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Mayor Bowser and DC Health Highlight Resources for Residents on Black HIV/AIDS Awareness Day

Tuesday, February 7, 2023

(Washington, DC) – Today, in observance of National Black HIV/AIDS Awareness Day, Mayor Muriel Bowser and DC Health are highlighting free resources available to all residents on to help reduce the impact of HIV and sexually transmitted infections.

“We want people in DC to know their status and get connected to the right care at the right time – with no shame or stigma attached,” said Mayor Bowser. “We have so many fantastic health care partners in DC, and they have helped us expand access to free PEP, free PreP, free condoms, free at-home tests, and more. Now, we need to make sure people know what’s available and how to access it. Help us spread the word by telling people about”

DC Health offers a number of free and confidential resources that help individuals know their status, prevent HIV or STIs, or treat HIV. Two important resources residents should know about include:

Post Exposure Prophylaxis (PEP) is a free, emergency medication taken to prevent HIV and has to be started within 72 hours of a possible exposure. People who are HIV-negative and think they were exposed to HIV can call the DC PEP Hotline at (202) 299-3PEP (3737) to speak with an expert and caring medical provider. They will then be able to pick up their initial PEP medications from select Walgreen’s pharmacies in DC. Mayor Bowser and DC Health launched the PEP hotline in 2021 to provide 24/7 access to free PEP.

Pre-Exposure Prophylaxis (PrEP) is a safe, daily pill that prevents you from contracting HIV. PrEP is for people who are HIV negative and vulnerable to getting HIV. The DC Health and Wellness Center offers 100% virtual services to get you on PrEP. DC’s TelePrEP program is free, easy, and confidential. Visit for more information or call 202-741-7692 to get started.

In addition to free PEP and PrEP, residents can access the following resources through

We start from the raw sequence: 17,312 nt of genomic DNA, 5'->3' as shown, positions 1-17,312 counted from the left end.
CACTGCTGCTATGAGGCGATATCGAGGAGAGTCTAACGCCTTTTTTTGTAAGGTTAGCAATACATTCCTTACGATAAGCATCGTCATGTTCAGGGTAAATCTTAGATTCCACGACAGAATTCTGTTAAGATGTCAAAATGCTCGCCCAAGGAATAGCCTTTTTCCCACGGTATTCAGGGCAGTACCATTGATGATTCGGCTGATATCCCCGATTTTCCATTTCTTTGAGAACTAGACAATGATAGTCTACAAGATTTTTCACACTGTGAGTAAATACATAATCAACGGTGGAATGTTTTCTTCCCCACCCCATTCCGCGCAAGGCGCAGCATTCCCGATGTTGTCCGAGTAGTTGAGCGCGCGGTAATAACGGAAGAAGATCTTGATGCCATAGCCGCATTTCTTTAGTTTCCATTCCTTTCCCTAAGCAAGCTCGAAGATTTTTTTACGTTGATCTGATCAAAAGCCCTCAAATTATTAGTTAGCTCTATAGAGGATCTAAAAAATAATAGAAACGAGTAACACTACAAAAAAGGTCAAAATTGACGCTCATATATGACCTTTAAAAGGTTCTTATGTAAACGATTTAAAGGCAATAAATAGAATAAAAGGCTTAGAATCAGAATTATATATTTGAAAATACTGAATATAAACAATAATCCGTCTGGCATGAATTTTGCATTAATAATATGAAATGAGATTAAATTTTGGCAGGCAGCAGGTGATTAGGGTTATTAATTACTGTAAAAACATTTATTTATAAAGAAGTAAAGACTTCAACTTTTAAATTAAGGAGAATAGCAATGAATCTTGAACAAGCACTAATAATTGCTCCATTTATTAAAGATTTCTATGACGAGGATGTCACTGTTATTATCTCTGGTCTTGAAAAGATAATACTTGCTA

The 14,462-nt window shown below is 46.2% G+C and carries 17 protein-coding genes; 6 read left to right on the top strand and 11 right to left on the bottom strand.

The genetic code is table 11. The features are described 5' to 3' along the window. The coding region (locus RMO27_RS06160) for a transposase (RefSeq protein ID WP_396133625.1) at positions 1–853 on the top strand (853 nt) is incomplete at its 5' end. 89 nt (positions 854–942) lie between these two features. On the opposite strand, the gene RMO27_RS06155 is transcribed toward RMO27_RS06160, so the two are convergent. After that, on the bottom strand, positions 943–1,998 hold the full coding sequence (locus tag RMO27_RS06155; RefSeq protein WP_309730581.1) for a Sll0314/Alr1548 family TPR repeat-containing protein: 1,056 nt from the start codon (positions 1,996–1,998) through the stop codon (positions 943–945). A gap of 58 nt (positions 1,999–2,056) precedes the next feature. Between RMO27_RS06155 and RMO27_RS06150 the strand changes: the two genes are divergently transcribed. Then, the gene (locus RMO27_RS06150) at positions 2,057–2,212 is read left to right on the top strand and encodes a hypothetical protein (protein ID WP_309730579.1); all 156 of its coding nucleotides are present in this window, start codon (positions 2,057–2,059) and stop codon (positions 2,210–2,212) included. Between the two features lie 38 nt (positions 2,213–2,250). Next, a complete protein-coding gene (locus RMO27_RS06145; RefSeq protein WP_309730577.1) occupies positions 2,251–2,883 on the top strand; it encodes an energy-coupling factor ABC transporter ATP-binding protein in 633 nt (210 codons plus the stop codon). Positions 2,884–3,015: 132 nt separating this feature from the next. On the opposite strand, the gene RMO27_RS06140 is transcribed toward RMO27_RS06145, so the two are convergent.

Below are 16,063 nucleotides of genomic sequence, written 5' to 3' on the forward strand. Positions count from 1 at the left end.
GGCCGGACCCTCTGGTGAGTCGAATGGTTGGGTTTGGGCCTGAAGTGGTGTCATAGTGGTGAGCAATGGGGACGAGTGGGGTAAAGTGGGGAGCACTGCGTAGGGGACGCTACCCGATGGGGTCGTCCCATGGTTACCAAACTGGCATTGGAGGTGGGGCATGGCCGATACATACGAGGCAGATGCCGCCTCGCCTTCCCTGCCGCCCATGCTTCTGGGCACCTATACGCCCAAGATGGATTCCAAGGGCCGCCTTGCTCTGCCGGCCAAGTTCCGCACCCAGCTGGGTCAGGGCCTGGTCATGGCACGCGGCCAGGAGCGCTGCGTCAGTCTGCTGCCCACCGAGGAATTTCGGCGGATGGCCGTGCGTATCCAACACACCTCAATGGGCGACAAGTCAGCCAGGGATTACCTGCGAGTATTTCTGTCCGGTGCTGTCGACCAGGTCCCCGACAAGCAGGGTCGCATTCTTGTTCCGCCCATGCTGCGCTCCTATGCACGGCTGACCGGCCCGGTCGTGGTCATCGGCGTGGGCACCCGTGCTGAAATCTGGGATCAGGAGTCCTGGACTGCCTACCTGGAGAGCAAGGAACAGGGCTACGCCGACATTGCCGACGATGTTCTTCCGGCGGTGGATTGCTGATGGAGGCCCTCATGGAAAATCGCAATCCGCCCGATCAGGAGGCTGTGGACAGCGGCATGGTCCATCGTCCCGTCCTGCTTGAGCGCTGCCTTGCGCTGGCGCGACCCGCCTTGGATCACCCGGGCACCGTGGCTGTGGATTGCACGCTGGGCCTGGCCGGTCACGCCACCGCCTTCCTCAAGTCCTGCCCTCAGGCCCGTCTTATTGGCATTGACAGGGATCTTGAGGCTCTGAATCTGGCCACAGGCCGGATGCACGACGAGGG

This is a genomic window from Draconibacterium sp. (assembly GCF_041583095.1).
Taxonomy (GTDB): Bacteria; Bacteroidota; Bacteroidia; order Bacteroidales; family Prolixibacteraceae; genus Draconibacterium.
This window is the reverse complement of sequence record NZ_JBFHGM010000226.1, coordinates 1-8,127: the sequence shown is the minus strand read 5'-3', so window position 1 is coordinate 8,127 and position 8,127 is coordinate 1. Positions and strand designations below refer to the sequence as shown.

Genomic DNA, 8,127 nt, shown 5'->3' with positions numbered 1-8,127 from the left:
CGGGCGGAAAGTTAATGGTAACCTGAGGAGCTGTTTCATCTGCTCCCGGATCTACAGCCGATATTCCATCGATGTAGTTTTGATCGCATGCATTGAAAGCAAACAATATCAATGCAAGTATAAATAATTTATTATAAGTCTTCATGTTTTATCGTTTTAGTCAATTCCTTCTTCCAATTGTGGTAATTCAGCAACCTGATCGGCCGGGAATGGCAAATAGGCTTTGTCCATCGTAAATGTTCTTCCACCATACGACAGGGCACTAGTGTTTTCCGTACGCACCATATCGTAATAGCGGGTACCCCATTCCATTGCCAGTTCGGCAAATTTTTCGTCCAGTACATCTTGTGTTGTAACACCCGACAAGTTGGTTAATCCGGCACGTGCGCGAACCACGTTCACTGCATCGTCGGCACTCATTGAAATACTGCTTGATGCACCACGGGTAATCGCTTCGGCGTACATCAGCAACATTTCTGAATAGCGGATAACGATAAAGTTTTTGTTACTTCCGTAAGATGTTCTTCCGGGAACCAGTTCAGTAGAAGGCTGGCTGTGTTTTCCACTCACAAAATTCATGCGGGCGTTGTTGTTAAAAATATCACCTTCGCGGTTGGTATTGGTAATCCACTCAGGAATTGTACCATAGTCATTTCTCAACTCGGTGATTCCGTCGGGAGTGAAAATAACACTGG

• Condom Delivery
  • At-Home Test Kits
  • Positive Voices Podcast
  • Safe LGBTQ Housing at Smyal
  • DC Health and Wellness Center (77 P Street NE)

Today, DC Health also joined federal officials and community-based organizations at the Town Hall Education Arts Recreation Campus to release the annual HIV, STI, Hepatitis, and Tuberculosis Surveillance Report.

The report shows that the number of newly diagnosed HIV cases in the District was 230 cases in 2021, a decline of 83% from the peak of 1,374 cases in 2007, and a slight decrease from 2019 with 273 cases. The report also shows that the spread of HIV/AIDS disproportionately impacts Black communities in the District. Black men carry the highest burden of HIV in the District with 4% of all people living with HIV in DC being Black men, compared to 1.4% being White men and 1.7% being Black women, compared to 0.1% of White women.

The District is committed to improving the care continuum for people living with HIV to sustain their health from diagnosis to linkage and retention in care. Through this commitment, DC Health tracks how people are connected to care, engaged in treatment, and achieving viral load suppression. The District has set the bold goal of having fewer than 21 new HIV diagnoses each year by 2030.

“DC Health is very optimistic about ending the HIV epidemic in the District,” says Dr. Sharon Lewis, Interim Director of DC Health. “Our longstanding dedication to providing resources to residents at no cost and reducing barriers to treatment will help those living with HIV live long and healthy lives.”

HIV medicine reduces the amount of HIV in the body (viral load) to a very low level, which keeps the immune system working and prevents illness. This is called viral suppression—defined as having less than 200 copies of HIV per milliliter of blood. People reaching viral suppression attain better health outcomes and cannot transmit HIV sexually to other people, known as “Undetectable equals Untransmittable”, or U=U.

There are more than 15 providers in the District who can provide comprehensive HIV care to help residents achieve viral suppression. Among people newly diagnosed with HIV in 2021, 55% were linked to medical care within seven days of diagnosis, and 78% within 30 days.

To access HIV/STI resources online, visit

To view the 2022 Annual HIV/STI Report, visit

To view the DC Health event online, visit